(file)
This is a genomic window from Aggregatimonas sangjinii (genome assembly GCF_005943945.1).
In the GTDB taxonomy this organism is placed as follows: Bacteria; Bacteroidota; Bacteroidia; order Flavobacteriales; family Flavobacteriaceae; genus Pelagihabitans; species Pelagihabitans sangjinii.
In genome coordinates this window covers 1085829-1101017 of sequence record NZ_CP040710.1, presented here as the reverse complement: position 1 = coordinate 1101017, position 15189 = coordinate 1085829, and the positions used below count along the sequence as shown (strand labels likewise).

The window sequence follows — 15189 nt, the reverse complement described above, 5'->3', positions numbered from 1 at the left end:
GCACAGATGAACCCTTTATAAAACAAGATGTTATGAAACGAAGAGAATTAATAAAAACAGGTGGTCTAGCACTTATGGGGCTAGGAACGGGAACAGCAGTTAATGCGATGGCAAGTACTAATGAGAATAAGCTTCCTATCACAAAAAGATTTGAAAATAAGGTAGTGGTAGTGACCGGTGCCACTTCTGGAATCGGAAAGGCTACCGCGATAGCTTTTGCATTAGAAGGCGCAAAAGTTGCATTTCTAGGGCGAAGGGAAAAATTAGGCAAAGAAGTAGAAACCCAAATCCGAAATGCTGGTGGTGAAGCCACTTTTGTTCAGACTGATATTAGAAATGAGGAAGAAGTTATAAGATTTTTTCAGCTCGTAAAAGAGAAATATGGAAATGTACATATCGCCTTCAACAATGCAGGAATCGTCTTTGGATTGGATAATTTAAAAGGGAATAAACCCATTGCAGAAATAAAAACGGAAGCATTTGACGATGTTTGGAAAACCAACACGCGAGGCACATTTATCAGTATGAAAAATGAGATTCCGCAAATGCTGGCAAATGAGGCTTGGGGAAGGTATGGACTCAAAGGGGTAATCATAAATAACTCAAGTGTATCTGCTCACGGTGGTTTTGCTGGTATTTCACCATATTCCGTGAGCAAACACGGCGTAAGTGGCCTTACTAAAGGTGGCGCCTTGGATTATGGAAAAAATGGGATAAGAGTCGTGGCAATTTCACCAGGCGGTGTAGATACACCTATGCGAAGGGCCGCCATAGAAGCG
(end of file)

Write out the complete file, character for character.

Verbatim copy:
This is a genomic window from Aggregatimonas sangjinii (genome assembly GCF_005943945.1).
In the GTDB taxonomy this organism is placed as follows: Bacteria; Bacteroidota; Bacteroidia; order Flavobacteriales; family Flavobacteriaceae; genus Pelagihabitans; species Pelagihabitans sangjinii.
In genome coordinates this window covers 1085829-1101017 of sequence record NZ_CP040710.1, presented here as the reverse complement: position 1 = coordinate 1101017, position 15189 = coordinate 1085829, and the positions used below count along the sequence as shown (strand labels likewise).

The window sequence follows — 15189 nt, the reverse complement described above, 5'->3', positions numbered from 1 at the left end:
GCACAGATGAACCCTTTATAAAACAAGATGTTATGAAACGAAGAGAATTAATAAAAACAGGTGGTCTAGCACTTATGGGGCTAGGAACGGGAACAGCAGTTAATGCGATGGCAAGTACTAATGAGAATAAGCTTCCTATCACAAAAAGATTTGAAAATAAGGTAGTGGTAGTGACCGGTGCCACTTCTGGAATCGGAAAGGCTACCGCGATAGCTTTTGCATTAGAAGGCGCAAAAGTTGCATTTCTAGGGCGAAGGGAAAAATTAGGCAAAGAAGTAGAAACCCAAATCCGAAATGCTGGTGGTGAAGCCACTTTTGTTCAGACTGATATTAGAAATGAGGAAGAAGTTATAAGATTTTTTCAGCTCGTAAAAGAGAAATATGGAAATGTACATATCGCCTTCAACAATGCAGGAATCGTCTTTGGATTGGATAATTTAAAAGGGAATAAACCCATTGCAGAAATAAAAACGGAAGCATTTGACGATGTTTGGAAAACCAACACGCGAGGCACATTTATCAGTATGAAAAATGAGATTCCGCAAATGCTGGCAAATGAGGCTTGGGGAAGGTATGGACTCAAAGGGGTAATCATAAATAACTCAAGTGTATCTGCTCACGGTGGTTTTGCTGGTATTTCACCATATTCCGTGAGCAAACACGGCGTAAGTGGCCTTACTAAAGGTGGCGCCTTGGATTATGGAAAAAATGGGATAAGAGTCGTGGCAATTTCACCAGGCGGTGTAGATACACCTATGCGAAGGGCCGCCATAGAAGCG